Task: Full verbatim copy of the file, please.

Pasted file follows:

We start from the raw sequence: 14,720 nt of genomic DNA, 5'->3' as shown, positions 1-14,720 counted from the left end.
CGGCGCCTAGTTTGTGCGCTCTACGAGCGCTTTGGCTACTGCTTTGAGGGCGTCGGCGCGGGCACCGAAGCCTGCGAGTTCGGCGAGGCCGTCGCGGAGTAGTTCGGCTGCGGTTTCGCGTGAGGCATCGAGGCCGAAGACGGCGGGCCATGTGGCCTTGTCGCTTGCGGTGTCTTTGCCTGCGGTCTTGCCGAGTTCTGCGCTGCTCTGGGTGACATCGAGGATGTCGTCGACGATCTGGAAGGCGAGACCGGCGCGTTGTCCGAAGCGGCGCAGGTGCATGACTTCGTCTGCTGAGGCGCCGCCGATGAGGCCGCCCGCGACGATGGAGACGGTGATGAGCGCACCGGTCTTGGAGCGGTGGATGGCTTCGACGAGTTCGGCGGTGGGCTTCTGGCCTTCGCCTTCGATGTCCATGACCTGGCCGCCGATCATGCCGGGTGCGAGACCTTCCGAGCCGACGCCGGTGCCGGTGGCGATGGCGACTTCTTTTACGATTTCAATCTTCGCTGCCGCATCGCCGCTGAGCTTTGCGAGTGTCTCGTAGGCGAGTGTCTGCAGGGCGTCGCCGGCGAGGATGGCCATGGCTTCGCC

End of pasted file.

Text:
We start from the raw sequence: 14,720 nt of genomic DNA, 5'->3' as shown, positions 1-14,720 counted from the left end.
CGGCGCCTAGTTTGTGCGCTCTACGAGCGCTTTGGCTACTGCTTTGAGGGCGTCGGCGCGGGCACCGAAGCCTGCGAGTTCGGCGAGGCCGTCGCGGAGTAGTTCGGCTGCGGTTTCGCGTGAGGCATCGAGGCCGAAGACGGCGGGCCATGTGGCCTTGTCGCTTGCGGTGTCTTTGCCTGCGGTCTTGCCGAGTTCTGCGCTGCTCTGGGTGACATCGAGGATGTCGTCGACGATCTGGAAGGCGAGACCGGCGCGTTGTCCGAAGCGGCGCAGGTGCATGACTTCGTCTGCTGAGGCGCCGCCGATGAGGCCGCCCGCGACGATGGAGACGGTGATGAGCGCACCGGTCTTGGAGCGGTGGATGGCTTCGACGAGTTCGGCGGTGGGCTTCTGGCCTTCGCCTTCGATGTCCATGACCTGGCCGCCGATCATGCCGGGTGCGAGACCTTCCGAGCCGACGCCGGTGCCGGTGGCGATGGCGACTTCTTTTACGATTTCAATCTTCGCTGCCGCATCGCCGCTGAGCTTTGCGAGTGTCTCGTAGGCGAGTGTCTGCAGGGCGTCGCCGGCGAGGATGGCCATGGCTTCGCC